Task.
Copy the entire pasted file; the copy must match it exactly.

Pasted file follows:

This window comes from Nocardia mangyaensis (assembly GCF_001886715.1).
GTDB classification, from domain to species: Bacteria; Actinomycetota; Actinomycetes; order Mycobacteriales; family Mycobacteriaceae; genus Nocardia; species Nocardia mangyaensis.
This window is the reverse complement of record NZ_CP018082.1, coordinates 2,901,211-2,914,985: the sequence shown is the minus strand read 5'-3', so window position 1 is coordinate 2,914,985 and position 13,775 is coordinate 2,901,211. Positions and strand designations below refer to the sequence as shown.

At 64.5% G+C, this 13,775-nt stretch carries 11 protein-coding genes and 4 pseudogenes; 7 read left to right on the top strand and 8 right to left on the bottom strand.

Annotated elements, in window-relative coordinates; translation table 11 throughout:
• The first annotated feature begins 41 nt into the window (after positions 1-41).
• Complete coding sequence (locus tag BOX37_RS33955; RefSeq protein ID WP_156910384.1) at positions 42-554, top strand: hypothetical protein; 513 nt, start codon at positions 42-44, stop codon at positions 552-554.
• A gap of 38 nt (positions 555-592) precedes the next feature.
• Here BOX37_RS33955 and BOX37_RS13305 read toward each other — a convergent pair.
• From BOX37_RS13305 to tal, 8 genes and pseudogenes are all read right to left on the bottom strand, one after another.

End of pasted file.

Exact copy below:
This window comes from Nocardia mangyaensis (assembly GCF_001886715.1).
GTDB classification, from domain to species: Bacteria; Actinomycetota; Actinomycetes; order Mycobacteriales; family Mycobacteriaceae; genus Nocardia; species Nocardia mangyaensis.
This window is the reverse complement of record NZ_CP018082.1, coordinates 2,901,211-2,914,985: the sequence shown is the minus strand read 5'-3', so window position 1 is coordinate 2,914,985 and position 13,775 is coordinate 2,901,211. Positions and strand designations below refer to the sequence as shown.

At 64.5% G+C, this 13,775-nt stretch carries 11 protein-coding genes and 4 pseudogenes; 7 read left to right on the top strand and 8 right to left on the bottom strand.

Annotated elements, in window-relative coordinates; translation table 11 throughout:
• The first annotated feature begins 41 nt into the window (after positions 1-41).
• Complete coding sequence (locus tag BOX37_RS33955; RefSeq protein ID WP_156910384.1) at positions 42-554, top strand: hypothetical protein; 513 nt, start codon at positions 42-44, stop codon at positions 552-554.
• A gap of 38 nt (positions 555-592) precedes the next feature.
• Here BOX37_RS33955 and BOX37_RS13305 read toward each other — a convergent pair.
• From BOX37_RS13305 to tal, 8 genes and pseudogenes are all read right to left on the bottom strand, one after another.